I recently wrote a post about my week on Lake Superior with my ex husband and our children. I wrote about how awesome it was to vacation with an ex, because it was amazing for our children to experience being a ‘together’ family. My eight year old is actually self conscious about being a child of divorce.
I always assure her, that when she gets older, she will have more friends of divorced parents than not. And then I tell her that since she went through it first, that she will be a great friend to help the newbies when they experience it. Still, she was so happy to go on that vacation, to have her dad around. I wrote about the absolute joy it was to actually have an ex husband that I can get along with. It really was a great week.
What I haven’t written about is the crippling depression that followed our adventures. I crashed hard after the high of being part of the family that we could have been for a short time. It was incredibly emotional for me to experience that, only to have my kids go with their dad for two whole weeks right after. I went from having everything that ever meant anything back for a week to being completely alone, in a day. My girls have never been gone this long. It has been a dark time for me.
These emotions are more complex than what I’m used to. It has nothing to do with wanting my ex back. I absolutely do not want my ex back. But at the same time, he remains the only man I’ve ever really loved. He represents my greatest achievement, being a mother with a family of my own. He also represents my greatest failure, tearing that family apart and struggling ever since.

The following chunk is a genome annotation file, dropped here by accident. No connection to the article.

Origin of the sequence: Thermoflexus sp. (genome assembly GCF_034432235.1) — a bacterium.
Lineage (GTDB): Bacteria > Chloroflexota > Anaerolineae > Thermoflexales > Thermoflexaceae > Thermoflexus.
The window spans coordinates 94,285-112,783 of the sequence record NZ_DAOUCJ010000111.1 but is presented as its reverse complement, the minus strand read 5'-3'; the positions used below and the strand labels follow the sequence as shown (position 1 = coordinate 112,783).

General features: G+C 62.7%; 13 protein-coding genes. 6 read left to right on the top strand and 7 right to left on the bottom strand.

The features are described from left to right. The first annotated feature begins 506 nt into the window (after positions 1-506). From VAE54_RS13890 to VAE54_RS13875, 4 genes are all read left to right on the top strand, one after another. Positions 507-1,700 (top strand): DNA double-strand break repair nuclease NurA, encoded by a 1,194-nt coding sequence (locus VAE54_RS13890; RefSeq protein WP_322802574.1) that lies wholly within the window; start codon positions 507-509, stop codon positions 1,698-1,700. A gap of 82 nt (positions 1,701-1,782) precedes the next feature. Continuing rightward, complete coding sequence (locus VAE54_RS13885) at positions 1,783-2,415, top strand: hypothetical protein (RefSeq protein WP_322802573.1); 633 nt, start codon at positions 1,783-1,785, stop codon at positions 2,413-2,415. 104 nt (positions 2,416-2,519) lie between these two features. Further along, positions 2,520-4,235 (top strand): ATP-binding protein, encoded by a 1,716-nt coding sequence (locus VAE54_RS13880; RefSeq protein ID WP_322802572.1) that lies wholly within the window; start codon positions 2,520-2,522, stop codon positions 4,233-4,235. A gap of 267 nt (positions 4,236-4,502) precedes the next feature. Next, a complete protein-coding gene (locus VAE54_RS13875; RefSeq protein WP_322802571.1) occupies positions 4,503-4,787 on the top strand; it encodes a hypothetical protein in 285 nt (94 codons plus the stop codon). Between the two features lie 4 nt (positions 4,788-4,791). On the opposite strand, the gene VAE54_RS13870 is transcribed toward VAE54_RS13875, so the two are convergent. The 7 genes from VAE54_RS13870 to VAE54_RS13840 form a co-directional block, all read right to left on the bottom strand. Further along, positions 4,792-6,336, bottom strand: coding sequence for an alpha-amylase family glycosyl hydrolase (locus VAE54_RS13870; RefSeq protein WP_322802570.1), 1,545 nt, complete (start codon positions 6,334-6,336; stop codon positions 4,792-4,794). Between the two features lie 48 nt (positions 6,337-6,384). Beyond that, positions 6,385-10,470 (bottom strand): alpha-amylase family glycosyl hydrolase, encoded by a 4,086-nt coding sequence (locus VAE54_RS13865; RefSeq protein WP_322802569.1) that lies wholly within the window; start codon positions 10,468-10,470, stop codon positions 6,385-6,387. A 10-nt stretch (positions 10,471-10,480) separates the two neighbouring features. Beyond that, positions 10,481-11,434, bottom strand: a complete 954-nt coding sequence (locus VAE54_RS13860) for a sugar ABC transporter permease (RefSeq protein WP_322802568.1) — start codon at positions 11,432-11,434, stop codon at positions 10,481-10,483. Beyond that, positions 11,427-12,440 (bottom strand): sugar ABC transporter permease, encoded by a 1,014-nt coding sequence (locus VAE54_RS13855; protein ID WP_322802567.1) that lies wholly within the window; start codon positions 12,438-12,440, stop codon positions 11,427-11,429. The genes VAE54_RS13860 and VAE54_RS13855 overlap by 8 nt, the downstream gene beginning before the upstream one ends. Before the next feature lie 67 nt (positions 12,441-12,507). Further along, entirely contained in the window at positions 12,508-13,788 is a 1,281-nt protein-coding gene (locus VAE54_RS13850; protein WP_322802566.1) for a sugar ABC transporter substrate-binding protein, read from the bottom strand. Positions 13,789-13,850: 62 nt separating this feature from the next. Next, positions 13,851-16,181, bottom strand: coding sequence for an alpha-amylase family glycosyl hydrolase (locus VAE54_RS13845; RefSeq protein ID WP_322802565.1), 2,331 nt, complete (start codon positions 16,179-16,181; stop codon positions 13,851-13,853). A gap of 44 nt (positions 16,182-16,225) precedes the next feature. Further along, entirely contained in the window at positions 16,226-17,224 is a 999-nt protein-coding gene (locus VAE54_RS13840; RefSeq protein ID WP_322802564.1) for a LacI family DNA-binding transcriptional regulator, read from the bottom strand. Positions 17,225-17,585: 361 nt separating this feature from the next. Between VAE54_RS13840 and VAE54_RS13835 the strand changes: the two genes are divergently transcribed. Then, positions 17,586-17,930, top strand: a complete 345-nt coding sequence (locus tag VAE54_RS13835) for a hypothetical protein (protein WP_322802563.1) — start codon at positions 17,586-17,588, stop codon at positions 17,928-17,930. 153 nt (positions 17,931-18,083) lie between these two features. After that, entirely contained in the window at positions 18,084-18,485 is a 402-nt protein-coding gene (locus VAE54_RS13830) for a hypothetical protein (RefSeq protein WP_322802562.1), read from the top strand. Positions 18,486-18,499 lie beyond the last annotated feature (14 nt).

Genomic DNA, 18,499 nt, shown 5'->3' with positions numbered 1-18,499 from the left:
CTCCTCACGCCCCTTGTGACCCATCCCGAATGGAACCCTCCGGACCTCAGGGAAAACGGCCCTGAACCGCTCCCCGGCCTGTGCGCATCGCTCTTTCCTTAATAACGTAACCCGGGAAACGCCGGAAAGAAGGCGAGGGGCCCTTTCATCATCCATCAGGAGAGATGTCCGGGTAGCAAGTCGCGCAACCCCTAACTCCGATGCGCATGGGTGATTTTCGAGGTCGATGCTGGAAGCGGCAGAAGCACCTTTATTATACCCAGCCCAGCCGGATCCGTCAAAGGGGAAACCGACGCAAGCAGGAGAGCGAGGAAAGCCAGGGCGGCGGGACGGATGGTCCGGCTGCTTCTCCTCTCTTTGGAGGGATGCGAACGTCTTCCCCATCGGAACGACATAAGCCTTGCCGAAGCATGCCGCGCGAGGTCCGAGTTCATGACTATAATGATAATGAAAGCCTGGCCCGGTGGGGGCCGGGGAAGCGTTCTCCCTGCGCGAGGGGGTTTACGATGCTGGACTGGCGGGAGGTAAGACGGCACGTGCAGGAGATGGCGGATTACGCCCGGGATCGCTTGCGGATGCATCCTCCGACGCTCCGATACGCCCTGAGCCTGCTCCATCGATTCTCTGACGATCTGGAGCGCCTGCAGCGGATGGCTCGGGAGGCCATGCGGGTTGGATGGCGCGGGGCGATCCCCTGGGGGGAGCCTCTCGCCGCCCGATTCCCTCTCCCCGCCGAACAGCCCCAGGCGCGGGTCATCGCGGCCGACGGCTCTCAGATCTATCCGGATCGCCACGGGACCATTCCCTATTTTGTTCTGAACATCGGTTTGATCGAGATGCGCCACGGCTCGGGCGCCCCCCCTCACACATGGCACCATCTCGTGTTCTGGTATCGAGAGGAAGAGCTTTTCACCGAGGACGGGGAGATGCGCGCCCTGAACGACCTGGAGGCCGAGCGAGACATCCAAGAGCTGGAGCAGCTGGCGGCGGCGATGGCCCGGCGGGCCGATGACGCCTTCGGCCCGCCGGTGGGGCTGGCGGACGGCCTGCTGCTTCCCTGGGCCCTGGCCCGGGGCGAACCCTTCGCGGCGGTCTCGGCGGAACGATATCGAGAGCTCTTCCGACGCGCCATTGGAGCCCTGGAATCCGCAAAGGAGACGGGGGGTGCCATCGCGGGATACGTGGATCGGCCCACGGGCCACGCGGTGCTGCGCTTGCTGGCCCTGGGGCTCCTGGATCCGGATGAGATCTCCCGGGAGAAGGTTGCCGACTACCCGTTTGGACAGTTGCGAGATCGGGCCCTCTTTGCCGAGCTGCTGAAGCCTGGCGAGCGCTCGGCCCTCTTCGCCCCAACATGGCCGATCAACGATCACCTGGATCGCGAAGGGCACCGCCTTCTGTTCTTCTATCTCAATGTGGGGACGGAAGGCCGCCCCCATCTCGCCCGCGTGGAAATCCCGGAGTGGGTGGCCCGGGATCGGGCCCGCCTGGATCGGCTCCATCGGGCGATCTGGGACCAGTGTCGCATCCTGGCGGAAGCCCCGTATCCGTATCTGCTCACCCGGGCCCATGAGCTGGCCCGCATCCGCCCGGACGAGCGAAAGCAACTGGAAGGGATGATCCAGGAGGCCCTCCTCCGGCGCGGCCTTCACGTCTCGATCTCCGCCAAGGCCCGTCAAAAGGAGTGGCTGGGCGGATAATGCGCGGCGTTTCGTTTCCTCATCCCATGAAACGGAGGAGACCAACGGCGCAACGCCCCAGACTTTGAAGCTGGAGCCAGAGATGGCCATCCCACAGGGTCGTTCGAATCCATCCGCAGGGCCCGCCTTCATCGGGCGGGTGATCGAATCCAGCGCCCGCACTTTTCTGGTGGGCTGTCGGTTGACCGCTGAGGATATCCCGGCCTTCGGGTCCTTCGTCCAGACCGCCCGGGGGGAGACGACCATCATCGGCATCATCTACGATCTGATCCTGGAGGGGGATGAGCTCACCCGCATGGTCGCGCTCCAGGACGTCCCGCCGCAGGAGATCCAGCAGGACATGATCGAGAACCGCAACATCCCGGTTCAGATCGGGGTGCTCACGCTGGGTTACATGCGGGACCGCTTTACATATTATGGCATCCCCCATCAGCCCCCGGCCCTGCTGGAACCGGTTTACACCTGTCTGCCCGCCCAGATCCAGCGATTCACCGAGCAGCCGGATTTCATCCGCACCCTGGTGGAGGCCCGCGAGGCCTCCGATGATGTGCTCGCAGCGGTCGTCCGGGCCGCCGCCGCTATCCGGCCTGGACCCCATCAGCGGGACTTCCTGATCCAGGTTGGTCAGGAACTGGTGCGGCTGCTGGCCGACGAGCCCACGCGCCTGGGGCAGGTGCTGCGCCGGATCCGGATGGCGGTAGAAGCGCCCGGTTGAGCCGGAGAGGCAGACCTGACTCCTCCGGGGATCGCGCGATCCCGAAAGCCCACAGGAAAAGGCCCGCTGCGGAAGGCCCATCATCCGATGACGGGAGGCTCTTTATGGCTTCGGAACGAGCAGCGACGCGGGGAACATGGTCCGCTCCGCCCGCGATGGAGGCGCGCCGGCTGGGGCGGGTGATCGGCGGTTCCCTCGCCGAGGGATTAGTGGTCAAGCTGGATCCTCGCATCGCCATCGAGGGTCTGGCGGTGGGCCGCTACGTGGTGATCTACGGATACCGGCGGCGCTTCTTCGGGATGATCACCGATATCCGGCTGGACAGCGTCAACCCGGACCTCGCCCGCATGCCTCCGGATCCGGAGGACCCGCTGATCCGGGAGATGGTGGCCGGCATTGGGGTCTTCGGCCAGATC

It was the nostalgia of the way it used to be. It was talking with my ex mother-in-law, who I love talking with now. But also remembering that she used to drive me insane. And then realizing that I always took her unconditional love for granted, because I didn’t really know what the hell to do with it. I resented her for being everything my own mother wasn’t. I pushed her away, divorced her son, and she is still the closest thing to a loving mom that I have ever had.
It was listening to the old CD’s and talking about our first date. It was reminiscing about bringing our little girls home from the hospital. It was admitting that we had both done wrong, understanding that we went through it all together, and seeing each other as both family and strangers in a vulnerable new blending of the people we had become after hurting each other for ten damn years.
And while he drove off with our girls in his truck, on his way to see his patient new girlfriend and assure her that his heart is hers now and no longer belongs to me, I was left in the emotional wake of being completely alone. Just me and the cats, sitting around thinking about how my life has been a series of bad decisions that landed me alone in a trailer and crying over the fact that my kids really are probably better off living with their dad. He is building a home and a family for them that I will never be able to give. He cooks beautiful and healthy meals and manages his money like an accountant. I can barely take care of myself some days and am starting all over again in life because I fell in love with another guy who couldn’t stand me.
And this is the darkest side of single parenting. The guilt never really goes away. The pressure of doing it all never really becomes bearable. And sometimes you sit and think about how much better it would be for them if you weren’t in the picture. And then you remember that you love them enough to try harder. So you get up off your whining ass and get started with rebuilding your damn life again. Because eventually, if you keep trying, you know you will get it right. And if you don’t, they will at least know that you tried. And kept trying. For them.